Thanks for the insight. It will be interesting to see how this actually plays out in the market, escpecially here in Woodbridge, VA

Jan 18, 2010 12:00 AM #76
Bill Buettner
Keller Williams Greater Columbus - New Albany, OH
Your Real Estate Connection

The 20% cap looks like it will limint the options. But, there seems to be a workoaround with appraisals & documentation. I think if you can prove your point to the Lender, they will / might make the loan.

It's going to be interesting to see how this works in the real world!

Jan 18, 2010 12:22 AM #77
Iryna Sysenko
Realty One Group - Las Vegas, NV
Las Vegas and Henderson Real Estate

Two appraisal is not the panacea still. It's a lot of pain in practice.

I'm right now in escrow for 2,5 month, we are waiting on the 3rd (!!!) appraisal, because the second came ridiculously low, way below ugly comps, All the comps are REO houses, we're selling turn key flip at the same price as trashed REO and couldn't get 2nd appraisal. When some appraisers see "flip" this is like red tag, I had 4 back up offers while we've been in escrow, all above the accepted offer. Isn't that a sign that the house is worth what we're asking for it? 

Jan 18, 2010 02:01 AM #78
Pam Canova

I am glad somebody is doing something to keep things moving.  We lose a lot of buyers because of the time element.  Now that the first-time-homebuyers tax credit is going to expire in April, a lot of folks are hesitant to get tied up for months at a time.

Jan 18, 2010 02:32 AM #79
Maurince Pierre
Premium Properties Real Estate Services - Orlando, FL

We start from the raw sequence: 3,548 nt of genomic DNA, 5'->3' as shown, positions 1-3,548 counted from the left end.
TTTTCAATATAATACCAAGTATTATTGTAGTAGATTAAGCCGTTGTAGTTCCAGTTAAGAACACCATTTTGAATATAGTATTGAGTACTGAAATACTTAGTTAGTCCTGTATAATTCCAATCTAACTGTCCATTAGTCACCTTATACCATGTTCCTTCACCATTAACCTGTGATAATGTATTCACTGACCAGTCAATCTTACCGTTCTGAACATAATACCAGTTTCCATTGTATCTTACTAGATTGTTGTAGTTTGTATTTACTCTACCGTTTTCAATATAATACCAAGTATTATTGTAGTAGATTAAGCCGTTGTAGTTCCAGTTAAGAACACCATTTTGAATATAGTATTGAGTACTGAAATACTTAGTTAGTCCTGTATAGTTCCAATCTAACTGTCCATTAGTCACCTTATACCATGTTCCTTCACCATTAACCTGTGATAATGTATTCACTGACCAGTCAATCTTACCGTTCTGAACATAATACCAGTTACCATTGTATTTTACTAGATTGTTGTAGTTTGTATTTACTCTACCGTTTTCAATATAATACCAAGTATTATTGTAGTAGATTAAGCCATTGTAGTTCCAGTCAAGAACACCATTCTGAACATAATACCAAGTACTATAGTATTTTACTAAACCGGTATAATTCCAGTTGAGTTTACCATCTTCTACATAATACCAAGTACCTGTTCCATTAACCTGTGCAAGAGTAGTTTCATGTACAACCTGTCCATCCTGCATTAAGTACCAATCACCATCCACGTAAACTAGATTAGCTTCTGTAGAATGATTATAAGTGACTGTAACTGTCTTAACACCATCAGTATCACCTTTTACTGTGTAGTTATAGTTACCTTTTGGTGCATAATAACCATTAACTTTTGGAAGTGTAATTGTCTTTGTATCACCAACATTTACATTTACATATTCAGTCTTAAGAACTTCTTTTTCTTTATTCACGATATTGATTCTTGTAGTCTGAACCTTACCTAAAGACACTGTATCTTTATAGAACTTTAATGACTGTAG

Because Experience Matters!!

I say, If the seller can show proof of the work done, and the immediate market can justify the value with Two appraisals, then the 20% cay should not be there... If these two factors cannot be proved then I understand the reason for the limit....we certainly do not want to repeat what we just went through with the Real estate market...

Jan 18, 2010 03:28 AM #80
June Piper-Brandon
Remax New Beginnings ---------- and ------------- Ashland Auction Group - Baltimore, MD
Piecing Dreams One Home at a Time

This is indeed great news for potential new home buyers and investors.  Thanks for sharing.

Jan 18, 2010 04:20 AM #81
Gene Riemenschneider
Home Point Real Estate - Brentwood, CA
Turning Houses into Homes

I had heard about this but did not catch the details.  The 20% cap sounds like another great socialist program out of Washington.

Jan 18, 2010 12:18 PM #82
Roger Howell
Fairway Independent Mortgage Corporation NMLS #2289 - Boise, ID
We do business the Fair way!

I think its a good idea, there are guidelines for the waiver designed to prevent fraud.  I see lots of conditions for the loan officer to gather. 

Jan 20, 2010 08:47 AM #83
Charles Stallions
Charles Stallions Real Estate Services - Pensacola, FL
800-309-3414 - Pensacola, Pace or Gulf Breeze, Fl.

It is about time abeit for a limited time. Flipping is not what got us into this mess. A buyer should be able to pay what a seller is willing to take and a bank is willing to loan.

Jan 21, 2010 12:45 PM #84

What happened to capitalism.

A 20% limit is socialism.

Most properties need 20% improvements.

Expenses are nearly 10%, in and out of a 'flip'

Where's the profit?

Jan 25, 2010 12:28 AM #85
Matthew Bartlett
Century 21 Masters/Lic. #01353034 - Glendora, CA

Thank you Dave for the info. However, the more the government gets involved the more problems they create. The same people who are making the decisions now are the same individuals that created the problems in the first place.

Feb 10, 2010 04:14 PM #86